The Consumer Financial Protection Bureau has announced it brought suit against TCF National Bank, Sioux Falls, South Dakota (per FDIC records -- the CFPB press release lists the headquarters in Wayzata, Minnesota), for tricking consumers into costly overdraft services. The Bureau alleges that TCF designed its application process to obscure the fees and make overdraft service seem mandatory for new customers to open an account. The CFPB also believes that TCF adopted a loose definition of consent for existing customers in order to opt them into the service and pushed back on any customer who questioned the process. The lawsuit seeks redress for consumers, an injunction to prevent future violations, and a civil money penalty.
As described in the Bureau's complaint, TCF relied on overdraft fee revenue more than most other banks its size and recognized early on that the opt-in rule could negatively impact its business. In late 2009, Bank management estimated that approximately $182 million in annual revenue was “at risk” because of the opt-in rule. Through consumer testing, the bank determined that the less information it gave consumers about opting in, the more likely consumers would opt in.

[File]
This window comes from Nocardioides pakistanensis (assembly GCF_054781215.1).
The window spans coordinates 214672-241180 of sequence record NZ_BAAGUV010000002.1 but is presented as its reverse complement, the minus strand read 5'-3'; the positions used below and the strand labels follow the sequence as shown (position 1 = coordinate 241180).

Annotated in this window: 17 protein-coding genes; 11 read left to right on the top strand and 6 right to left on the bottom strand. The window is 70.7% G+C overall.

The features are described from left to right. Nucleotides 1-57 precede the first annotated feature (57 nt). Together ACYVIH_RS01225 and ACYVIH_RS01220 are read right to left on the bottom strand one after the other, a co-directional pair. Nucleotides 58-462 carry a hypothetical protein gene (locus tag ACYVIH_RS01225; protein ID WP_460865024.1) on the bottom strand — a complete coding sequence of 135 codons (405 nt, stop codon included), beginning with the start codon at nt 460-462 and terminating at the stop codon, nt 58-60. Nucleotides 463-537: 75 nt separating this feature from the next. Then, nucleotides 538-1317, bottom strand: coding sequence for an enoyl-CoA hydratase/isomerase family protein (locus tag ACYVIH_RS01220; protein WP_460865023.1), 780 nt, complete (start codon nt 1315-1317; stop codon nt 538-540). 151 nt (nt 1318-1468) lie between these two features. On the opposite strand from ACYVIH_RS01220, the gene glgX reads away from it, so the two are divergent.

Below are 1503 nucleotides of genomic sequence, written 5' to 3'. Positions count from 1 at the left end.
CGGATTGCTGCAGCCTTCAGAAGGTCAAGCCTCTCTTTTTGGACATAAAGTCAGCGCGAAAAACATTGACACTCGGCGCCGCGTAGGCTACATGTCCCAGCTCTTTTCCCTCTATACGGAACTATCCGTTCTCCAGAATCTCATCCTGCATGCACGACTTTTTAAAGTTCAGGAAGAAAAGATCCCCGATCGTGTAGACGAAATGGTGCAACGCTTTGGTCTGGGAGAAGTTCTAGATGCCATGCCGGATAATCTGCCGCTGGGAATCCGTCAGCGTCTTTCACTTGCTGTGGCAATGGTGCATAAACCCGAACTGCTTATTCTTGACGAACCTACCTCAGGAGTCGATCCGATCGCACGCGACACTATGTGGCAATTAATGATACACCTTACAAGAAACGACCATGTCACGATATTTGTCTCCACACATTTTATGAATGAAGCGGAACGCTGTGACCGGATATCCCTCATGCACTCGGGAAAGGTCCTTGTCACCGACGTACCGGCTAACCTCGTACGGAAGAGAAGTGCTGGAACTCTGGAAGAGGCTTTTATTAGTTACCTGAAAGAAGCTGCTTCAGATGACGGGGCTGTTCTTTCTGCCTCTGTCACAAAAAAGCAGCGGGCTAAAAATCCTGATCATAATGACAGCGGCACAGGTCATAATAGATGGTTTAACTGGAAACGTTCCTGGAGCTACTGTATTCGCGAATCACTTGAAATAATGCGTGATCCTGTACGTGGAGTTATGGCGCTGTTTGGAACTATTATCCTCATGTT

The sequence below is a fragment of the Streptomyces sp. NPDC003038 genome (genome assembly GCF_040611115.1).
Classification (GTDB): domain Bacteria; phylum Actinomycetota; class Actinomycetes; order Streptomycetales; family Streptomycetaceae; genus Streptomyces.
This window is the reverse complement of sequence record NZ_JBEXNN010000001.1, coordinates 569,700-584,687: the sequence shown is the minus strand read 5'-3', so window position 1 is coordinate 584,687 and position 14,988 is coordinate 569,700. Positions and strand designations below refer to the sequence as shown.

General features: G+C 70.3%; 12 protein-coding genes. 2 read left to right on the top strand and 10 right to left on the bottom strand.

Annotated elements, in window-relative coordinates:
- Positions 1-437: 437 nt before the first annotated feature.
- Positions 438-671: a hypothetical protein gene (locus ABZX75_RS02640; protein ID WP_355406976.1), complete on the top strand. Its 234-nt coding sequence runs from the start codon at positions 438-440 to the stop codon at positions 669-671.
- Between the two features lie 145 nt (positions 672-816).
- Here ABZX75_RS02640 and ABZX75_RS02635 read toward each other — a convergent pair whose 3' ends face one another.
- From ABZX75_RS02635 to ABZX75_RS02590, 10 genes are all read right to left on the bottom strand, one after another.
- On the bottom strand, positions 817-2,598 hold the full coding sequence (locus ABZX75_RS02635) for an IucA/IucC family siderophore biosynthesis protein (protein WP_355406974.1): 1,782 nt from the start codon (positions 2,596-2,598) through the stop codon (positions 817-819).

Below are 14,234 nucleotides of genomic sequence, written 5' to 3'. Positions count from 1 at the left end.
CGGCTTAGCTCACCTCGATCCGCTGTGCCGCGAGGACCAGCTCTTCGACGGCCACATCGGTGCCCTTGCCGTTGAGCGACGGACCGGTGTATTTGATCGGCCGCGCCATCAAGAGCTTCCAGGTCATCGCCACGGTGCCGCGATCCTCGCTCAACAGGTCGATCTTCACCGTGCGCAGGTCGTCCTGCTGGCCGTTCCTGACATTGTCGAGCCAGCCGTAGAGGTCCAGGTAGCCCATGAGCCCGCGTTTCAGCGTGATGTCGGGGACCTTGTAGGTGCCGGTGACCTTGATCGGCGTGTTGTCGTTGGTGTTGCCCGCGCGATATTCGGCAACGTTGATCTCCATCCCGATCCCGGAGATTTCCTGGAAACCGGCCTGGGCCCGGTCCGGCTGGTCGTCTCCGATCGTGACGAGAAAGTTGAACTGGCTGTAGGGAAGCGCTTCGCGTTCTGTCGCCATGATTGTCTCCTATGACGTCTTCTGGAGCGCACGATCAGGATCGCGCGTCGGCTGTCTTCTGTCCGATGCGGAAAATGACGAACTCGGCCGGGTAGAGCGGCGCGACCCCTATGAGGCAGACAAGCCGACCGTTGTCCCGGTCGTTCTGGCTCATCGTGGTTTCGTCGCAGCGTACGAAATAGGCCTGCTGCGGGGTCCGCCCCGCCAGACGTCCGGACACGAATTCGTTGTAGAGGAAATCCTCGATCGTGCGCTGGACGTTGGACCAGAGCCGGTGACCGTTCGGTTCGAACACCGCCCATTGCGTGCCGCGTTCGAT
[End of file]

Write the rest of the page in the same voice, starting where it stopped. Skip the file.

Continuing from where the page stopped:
The Bureau’s complaint alleges that TCF’s strategy also consisted of bonuses to branch staff who got consumers to sign on. For example, in 2010, branch managers at the larger branches could earn up to $7,000 in bonuses for getting a high number of opt-ins on new checking accounts. After the bank phased out the bonuses, certain regional managers instituted opt-in goals for branch employees. Staff had to achieve extremely high opt-in rates of 80 percent or higher for all new accounts. While the bank’s official policy was that an employee could not be terminated for low opt-in rates, many employees still believed they could lose their job if they did not meet their sales goals.
The Bureau alleges that the bank’s strategy worked and that by mid-2014, about 66 percent of the bank’s customers had opted in, a rate more than triple that of other banks. According to the Bureau’s complaint, the chief executive officer of the bank even named his boat the “Overdraft.” TCF’s senior executives were so pleased with the bank’s effectiveness at convincing consumers to opt in that they had parties to celebrate reaching milestones, such as getting 500,000 consumers to sign up.
The Bureau's complaint alleges that TCF violated the Electronic Fund Transfer Act and the Dodd-Frank Wall Street Reform and Consumer Protection Act. TCF National Bank reported total assets of $21 billion as of 9/30/16, with 360 retail branches across Minnesota, Wisconsin, Illinois, Michigan, Colorado, Arizona, and South Dakota.